Black Farmers Offer Homes for Horses in Need
"Project Wanted Horse" to Dispel Slaughter Myth
The Animal Welfare Institute joined with the National Black Farmers Association (NBFA) this June to form a national partnership to help American horses in need by finding them homes on farms operated by NBFA members. "Project Wanted Horse" will ensure that horses rescued by equine protection organizations, from the slaughter pipeline, or from an abusive situation are placed on farms operated by the NBFA's 94,000 members across the country.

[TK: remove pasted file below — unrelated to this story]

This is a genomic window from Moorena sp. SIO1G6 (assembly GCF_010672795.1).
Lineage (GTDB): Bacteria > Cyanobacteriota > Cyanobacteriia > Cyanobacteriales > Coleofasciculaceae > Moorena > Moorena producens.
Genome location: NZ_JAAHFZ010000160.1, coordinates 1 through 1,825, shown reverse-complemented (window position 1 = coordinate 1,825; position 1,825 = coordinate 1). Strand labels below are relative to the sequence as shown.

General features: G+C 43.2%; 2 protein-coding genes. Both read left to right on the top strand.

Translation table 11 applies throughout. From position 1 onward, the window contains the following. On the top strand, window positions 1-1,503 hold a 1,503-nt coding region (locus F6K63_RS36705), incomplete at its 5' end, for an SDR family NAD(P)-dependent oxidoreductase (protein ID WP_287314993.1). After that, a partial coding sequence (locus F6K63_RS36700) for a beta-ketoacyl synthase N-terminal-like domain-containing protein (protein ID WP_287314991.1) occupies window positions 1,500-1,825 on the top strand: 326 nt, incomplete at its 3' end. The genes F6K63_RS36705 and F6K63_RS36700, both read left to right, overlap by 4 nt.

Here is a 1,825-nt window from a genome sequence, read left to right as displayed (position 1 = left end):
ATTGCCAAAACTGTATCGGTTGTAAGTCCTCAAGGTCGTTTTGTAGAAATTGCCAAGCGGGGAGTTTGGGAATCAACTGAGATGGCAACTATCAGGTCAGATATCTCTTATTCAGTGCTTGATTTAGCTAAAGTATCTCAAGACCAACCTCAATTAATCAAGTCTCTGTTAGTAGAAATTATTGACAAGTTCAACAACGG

In early July, the US Department of Agriculture (USDA) effectively shut down one of the largest walking horse shows in Kentucky. Escorted by state police, USDA inspectors arrived on the last two days of the 4-day show. About 500 horses were present, but once the USDA arrived, horses were loaded into trailers by their owners and removed from the premises to avoid possible prosecution for violating the Horse Protection Act. A mere 40 horses remained. Clearly, soring—the infliction of painful injuries on the feet of horses to exaggerate their gait—continues to be a widespread problem in the industry. Fortunately, the USDA appears to be doggedly determined to enforce the law against the practice, first passed in 1970, and is aided by new technology that allows inspectors to detect the foreign substances often used to injure the horses and thereby achieve a show-winning gait.